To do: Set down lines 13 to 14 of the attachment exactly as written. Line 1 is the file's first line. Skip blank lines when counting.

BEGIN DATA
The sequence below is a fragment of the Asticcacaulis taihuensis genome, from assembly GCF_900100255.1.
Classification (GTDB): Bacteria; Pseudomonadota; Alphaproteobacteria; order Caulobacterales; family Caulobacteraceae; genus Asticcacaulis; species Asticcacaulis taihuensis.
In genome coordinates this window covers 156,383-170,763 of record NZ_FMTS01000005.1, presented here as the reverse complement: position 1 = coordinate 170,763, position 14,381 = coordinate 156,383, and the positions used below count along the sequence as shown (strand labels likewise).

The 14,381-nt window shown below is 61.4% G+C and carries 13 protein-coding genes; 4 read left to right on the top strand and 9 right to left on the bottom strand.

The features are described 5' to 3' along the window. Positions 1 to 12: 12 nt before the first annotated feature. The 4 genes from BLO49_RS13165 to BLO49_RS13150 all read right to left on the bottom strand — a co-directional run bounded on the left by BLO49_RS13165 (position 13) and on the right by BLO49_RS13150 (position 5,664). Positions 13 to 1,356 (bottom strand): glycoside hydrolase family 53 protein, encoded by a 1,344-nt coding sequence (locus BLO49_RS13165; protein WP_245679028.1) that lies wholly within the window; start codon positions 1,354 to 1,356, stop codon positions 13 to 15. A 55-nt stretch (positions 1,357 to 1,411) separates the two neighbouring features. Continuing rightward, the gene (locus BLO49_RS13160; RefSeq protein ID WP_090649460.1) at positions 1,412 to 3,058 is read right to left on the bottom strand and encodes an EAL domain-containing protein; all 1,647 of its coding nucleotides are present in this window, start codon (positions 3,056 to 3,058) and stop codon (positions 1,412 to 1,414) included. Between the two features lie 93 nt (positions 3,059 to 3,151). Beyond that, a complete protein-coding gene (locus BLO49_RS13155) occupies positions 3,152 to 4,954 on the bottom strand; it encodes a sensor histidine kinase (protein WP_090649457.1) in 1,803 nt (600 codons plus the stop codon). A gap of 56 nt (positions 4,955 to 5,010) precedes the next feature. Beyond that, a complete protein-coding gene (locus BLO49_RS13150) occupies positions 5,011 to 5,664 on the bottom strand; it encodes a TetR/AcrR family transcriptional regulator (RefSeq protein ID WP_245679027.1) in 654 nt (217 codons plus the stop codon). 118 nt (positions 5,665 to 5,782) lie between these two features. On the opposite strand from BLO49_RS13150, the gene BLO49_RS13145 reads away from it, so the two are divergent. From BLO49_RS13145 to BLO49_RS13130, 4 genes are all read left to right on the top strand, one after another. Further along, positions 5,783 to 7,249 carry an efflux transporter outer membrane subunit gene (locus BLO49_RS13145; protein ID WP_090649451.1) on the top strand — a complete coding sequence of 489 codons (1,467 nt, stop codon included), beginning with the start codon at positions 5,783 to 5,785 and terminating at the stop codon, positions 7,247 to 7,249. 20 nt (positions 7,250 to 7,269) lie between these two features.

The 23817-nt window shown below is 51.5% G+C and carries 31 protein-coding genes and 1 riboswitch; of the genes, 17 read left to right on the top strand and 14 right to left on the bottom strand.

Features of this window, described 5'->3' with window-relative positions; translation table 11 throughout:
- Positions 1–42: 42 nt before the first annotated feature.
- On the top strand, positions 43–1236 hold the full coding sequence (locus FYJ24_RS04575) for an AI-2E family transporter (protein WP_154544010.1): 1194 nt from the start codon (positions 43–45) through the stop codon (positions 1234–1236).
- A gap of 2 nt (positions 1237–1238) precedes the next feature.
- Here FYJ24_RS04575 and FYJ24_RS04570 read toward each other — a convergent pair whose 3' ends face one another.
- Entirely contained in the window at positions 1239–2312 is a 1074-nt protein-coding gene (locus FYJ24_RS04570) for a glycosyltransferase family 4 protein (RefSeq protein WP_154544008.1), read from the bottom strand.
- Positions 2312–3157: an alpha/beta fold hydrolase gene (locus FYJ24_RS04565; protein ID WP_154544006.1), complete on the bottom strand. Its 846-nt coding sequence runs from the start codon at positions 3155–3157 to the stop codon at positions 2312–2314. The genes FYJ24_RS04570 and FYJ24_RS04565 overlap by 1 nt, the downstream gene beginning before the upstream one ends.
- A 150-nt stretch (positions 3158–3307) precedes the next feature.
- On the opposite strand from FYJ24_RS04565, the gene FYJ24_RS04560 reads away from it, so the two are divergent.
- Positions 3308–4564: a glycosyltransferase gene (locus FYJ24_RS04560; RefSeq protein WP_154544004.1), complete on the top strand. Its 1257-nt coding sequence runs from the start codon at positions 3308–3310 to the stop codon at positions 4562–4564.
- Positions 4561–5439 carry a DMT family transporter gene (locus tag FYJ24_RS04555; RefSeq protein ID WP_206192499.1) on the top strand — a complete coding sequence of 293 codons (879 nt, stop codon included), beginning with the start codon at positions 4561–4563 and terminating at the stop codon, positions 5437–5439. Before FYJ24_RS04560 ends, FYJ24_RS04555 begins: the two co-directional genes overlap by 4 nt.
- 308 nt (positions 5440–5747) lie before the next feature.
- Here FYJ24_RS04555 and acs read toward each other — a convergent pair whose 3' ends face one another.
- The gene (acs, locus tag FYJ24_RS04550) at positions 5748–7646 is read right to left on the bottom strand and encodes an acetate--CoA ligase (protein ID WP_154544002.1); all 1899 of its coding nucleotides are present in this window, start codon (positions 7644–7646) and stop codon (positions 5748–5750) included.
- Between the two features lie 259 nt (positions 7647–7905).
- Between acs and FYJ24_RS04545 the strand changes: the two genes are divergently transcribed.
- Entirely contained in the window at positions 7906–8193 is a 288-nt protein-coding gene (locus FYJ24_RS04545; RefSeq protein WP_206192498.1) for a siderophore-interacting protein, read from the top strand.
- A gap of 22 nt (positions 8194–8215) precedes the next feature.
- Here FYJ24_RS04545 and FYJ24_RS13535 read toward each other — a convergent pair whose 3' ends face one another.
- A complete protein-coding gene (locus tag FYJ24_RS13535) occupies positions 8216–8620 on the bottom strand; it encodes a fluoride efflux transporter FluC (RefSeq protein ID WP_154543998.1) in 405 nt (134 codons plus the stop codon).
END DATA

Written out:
- Positions 2312–3157: an alpha/beta fold hydrolase gene (locus FYJ24_RS04565; protein ID WP_154544006.1), complete on the bottom strand. Its 846-nt coding sequence runs from the start codon at positions 3155–3157 to the stop codon at positions 2312–2314. The genes FYJ24_RS04570 and FYJ24_RS04565 overlap by 1 nt, the downstream gene beginning before the upstream one ends.
- A 150-nt stretch (positions 3158–3307) precedes the next feature.